Innovation is a messy process where knowledge interacts with available resources in a way that leads to new product development. A significant portion of this growth rests on a person's social networks and the ideas those networks generate. Social learning becomes part of the process of how tightly woven clusters develop to overcome market challenges. 

"the close spatial clustering of technology firms favour repeated knowledge agent spinoffs and high-tech personnel mobility that then clearly influence the innovative activity of technology-based firms (Hu, Linand Chang, 2005)." 

As skilled people move from one company to the next they carry with them product development lessons in a additive manner. They can apply this knowledge to their new jobs in ways that connect corporate intellectual capital. Within their networks companies share information and build off of ideas through social construction that results in developmental synergy.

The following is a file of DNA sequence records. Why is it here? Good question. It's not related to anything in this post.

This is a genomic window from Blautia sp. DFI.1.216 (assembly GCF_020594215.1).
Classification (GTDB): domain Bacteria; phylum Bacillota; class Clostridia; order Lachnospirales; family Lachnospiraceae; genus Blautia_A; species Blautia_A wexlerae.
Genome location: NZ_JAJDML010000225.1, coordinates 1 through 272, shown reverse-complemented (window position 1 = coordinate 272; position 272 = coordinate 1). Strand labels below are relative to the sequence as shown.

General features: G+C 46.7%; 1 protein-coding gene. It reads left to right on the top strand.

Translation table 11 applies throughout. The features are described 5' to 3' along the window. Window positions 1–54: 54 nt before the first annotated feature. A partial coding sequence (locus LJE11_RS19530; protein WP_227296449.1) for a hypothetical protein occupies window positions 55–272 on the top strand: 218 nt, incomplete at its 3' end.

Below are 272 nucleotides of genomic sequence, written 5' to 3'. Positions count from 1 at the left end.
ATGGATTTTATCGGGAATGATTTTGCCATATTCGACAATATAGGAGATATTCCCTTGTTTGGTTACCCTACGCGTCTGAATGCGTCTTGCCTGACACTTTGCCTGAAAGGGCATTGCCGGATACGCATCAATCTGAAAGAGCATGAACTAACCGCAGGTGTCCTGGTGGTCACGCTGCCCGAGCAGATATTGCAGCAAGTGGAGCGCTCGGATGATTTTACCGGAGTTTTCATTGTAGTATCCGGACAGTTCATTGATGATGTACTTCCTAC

While some industry knowledge seeps across international borders the highest states of development occurred with the confines of local clusters. Proximity in this case was an important catalyst to growth. A business that wants to succeed in a particular industry should consider the merits of working next to other businesses to soak in their innovative development.

As an added bonus, clusters made the movement from product conception to mass production more likely. It was a function of how closely they interacted to increase likelihood. When inventors and builders interact together at social clubs, restaurants, bars, and sports lounges things start to happen. Walking across the street and handing an engineer a set of plans can make a big difference.